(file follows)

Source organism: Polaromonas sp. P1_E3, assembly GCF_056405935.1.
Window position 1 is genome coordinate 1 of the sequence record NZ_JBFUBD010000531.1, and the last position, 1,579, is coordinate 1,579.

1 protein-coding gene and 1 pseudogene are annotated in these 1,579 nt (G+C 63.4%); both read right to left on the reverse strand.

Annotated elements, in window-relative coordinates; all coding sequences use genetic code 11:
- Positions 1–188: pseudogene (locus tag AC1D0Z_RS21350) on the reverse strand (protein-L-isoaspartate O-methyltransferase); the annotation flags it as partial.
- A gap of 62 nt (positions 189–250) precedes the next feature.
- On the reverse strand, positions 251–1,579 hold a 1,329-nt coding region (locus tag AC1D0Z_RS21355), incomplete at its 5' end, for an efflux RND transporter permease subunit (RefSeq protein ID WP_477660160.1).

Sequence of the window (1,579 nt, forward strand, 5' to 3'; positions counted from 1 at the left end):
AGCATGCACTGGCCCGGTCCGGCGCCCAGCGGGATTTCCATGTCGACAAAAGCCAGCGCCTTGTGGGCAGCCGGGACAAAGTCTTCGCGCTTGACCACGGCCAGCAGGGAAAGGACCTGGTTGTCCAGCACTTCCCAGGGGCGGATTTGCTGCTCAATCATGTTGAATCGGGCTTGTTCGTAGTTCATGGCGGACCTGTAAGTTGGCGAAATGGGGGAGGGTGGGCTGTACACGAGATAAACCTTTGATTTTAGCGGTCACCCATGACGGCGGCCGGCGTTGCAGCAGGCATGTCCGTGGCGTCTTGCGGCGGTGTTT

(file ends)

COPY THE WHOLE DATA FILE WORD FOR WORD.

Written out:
Source organism: Polaromonas sp. P1_E3, assembly GCF_056405935.1.
Window position 1 is genome coordinate 1 of the sequence record NZ_JBFUBD010000531.1, and the last position, 1,579, is coordinate 1,579.

1 protein-coding gene and 1 pseudogene are annotated in these 1,579 nt (G+C 63.4%); both read right to left on the reverse strand.

Annotated elements, in window-relative coordinates; all coding sequences use genetic code 11:
- Positions 1–188: pseudogene (locus tag AC1D0Z_RS21350) on the reverse strand (protein-L-isoaspartate O-methyltransferase); the annotation flags it as partial.
- A gap of 62 nt (positions 189–250) precedes the next feature.
- On the reverse strand, positions 251–1,579 hold a 1,329-nt coding region (locus tag AC1D0Z_RS21355), incomplete at its 5' end, for an efflux RND transporter permease subunit (RefSeq protein ID WP_477660160.1).

Sequence of the window (1,579 nt, forward strand, 5' to 3'; positions counted from 1 at the left end):
AGCATGCACTGGCCCGGTCCGGCGCCCAGCGGGATTTCCATGTCGACAAAAGCCAGCGCCTTGTGGGCAGCCGGGACAAAGTCTTCGCGCTTGACCACGGCCAGCAGGGAAAGGACCTGGTTGTCCAGCACTTCCCAGGGGCGGATTTGCTGCTCAATCATGTTGAATCGGGCTTGTTCGTAGTTCATGGCGGACCTGTAAGTTGGCGAAATGGGGGAGGGTGGGCTGTACACGAGATAAACCTTTGATTTTAGCGGTCACCCATGACGGCGGCCGGCGTTGCAGCAGGCATGTCCGTGGCGTCTTGCGGCGGTGTTT